New York — Anybody who believes Nancy Grace was chastened by the suicide of a young mother following their tough television encounter doesn't know Nancy Grace.
The prime-time prosecutor continues to focus nearly full-time on Melinda Duckett, piling up evidence to point to the Florida woman's guilt in the disappearance of her 2-year-old son, Trenton, all with the support of her bosses at CNN Headline News.
The case points a spotlight on the hard-charging Grace, who quickly has joined Bill O'Reilly and Keith Olbermann among the most polarizing personalities in cable news.
"I remain dedicated to the ongoing fight for crime victims everywhere," Grace said in a statement to The Associated Press. "Right now, our focus is on helping find baby Trenton Duckett safe and sound, and we will pursue the case until there is a resolution."
Melinda Duckett, named Thursday as the primary suspect in her son's disappearance, shot herself on Sept. 8, a day after taping the interview. Grace questioned her about what she was doing on the day Trenton disappeared, pounding her desk and asking: "Where were you? Why aren't you telling us where you were that day?"
While Duckett's ex-husband is among the people who say Grace shouldn't shoulder any blame in the suicide, questions were raised about CNN Headline News' sensitivity in airing the interview after knowing Duckett had killed herself. Portions were rerun again Thursday.
"I don't fault Nancy Grace for asking the questions," said MSNBC host Joe Scarborough. "That's her job. That's her shtick. She's an entertainer. The problem is what happened afterward. She's gone on a personal jihad against this woman. At what point does CNN step in and say 'enough's enough?"'
Scarborough's show last week paid almost as much attention to Grace's conduct as Grace did to the Duckett case. He calls Grace a "runaway beer truck" and said CNN Headline News gives her free rein because of her importance to the network.
A CNN Headline News spokeswoman dismissed that assessment as absurd.
Kenneth Jautz, CNN Headline News chief, said he hadn't spoke to Grace about her coverage and said he saw no reason for her to change.
"Nancy is passionate and outspoken about crime and the rights of victims, particularly in children's cases," he said. "I think that comes across in the show. I think she's been very successful because of her passion, because of her no-nonsense direct approach."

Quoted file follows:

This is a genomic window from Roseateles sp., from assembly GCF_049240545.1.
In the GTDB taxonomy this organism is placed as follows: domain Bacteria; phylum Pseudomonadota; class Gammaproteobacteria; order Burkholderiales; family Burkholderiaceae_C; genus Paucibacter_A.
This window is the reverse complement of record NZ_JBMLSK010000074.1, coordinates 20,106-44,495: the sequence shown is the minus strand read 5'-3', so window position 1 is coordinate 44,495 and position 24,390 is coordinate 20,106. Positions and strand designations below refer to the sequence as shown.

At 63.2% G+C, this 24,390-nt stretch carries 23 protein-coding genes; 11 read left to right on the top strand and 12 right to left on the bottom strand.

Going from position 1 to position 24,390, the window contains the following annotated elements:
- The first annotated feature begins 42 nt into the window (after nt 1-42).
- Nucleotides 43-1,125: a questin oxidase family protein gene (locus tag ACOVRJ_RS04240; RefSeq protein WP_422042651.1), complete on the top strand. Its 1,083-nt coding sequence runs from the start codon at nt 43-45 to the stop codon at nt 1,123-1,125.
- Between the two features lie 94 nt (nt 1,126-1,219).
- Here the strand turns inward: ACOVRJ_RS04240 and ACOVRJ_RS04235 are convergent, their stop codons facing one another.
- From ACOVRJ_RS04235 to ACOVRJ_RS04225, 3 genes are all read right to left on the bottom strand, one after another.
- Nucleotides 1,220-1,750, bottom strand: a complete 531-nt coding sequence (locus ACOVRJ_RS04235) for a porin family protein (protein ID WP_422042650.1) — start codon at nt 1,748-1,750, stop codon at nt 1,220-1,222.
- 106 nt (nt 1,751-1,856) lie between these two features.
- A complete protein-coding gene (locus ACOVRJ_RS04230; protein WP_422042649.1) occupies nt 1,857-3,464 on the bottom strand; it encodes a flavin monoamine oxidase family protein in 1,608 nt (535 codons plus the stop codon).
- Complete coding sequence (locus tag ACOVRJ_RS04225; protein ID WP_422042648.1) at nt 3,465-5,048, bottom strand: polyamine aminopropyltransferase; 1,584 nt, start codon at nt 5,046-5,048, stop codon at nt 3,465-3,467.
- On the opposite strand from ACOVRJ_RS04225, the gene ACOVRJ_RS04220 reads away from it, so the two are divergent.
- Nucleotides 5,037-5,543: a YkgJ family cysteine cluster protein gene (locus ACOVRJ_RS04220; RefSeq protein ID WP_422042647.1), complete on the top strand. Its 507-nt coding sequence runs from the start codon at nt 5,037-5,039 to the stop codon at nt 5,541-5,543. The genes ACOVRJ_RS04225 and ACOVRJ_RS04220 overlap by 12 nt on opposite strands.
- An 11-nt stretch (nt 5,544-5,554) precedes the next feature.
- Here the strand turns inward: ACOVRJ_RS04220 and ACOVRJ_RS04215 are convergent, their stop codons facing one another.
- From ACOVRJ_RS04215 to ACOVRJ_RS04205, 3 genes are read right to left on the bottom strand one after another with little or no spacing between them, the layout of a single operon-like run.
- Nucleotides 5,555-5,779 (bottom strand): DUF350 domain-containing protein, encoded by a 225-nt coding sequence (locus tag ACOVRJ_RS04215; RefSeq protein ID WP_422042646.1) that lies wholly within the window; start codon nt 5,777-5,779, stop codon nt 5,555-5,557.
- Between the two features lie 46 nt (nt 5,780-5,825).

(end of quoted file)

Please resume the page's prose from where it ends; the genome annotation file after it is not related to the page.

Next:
By any measure, "Nancy Grace" is a hit. It also has helped CNN Headline News transform itself: after more than two decades of running constant news updates, the network made Grace the star of its first real show in February 2005. Ratings for the time slot tripled almost overnight, and Grace frequently gets a bigger audience than Paula Zahn on CNN.
Her show airs twice in prime time, live at 7 p.m. CST and repeated at 10.
Grace went to college to be an English teacher, but her life changed in 1980 when her fiance was killed in a mugging by a man out on parole. Convinced that victims were overlooked in the criminal justice system, she became a prosecutor in Atlanta, then a quick-witted and forceful pundit for Court TV and other outlets.
True crime stories have become a genre unto themselves on cable TV, with Grace and Fox News Channel's Greta Van Susteren leading the way to especially strong ratings last summer following Natalee Holloway's disappearance in Aruba.
Grace's show feels like a courtroom on speed. Using evidence both solid and circumstantial, she pieces together cases with a prosecutorial zeal. The attention puts pressure on real authorities investigating cases. All of it, she believes, benefits crime victims.
"You're an angel to so many people, you just don't know," one fan from South Carolina said on Thursday's show.
Her critics find Grace too quick to make damning judgments, suggesting her work runs counter to the justice system's presumption of innocence. Her hunches are often right, but what kind of damage can they do when she's wrong?
Seven years ago, Grace said she "would definitely have voted to indict" the Ramseys in their daughter JonBenet's death. "There's no doubt in my mind," she said. When John Mark Karr was arrested this summer as a suspect in the girl's murder, she repeatedly called him a "perv" before the allegations fell apart. The case remains unsolved.
When runaway bride Jennifer Wilbanks was missing, Grace said, "I just don't believe it's a case of cold feet" before it turned out to be exactly that.
Lauren Ritchie, a columnist at the Orlando Sentinel, suggested Grace went over the edge by suggesting in a "Good Morning America" interview that guilt made Melinda Duckett commit suicide.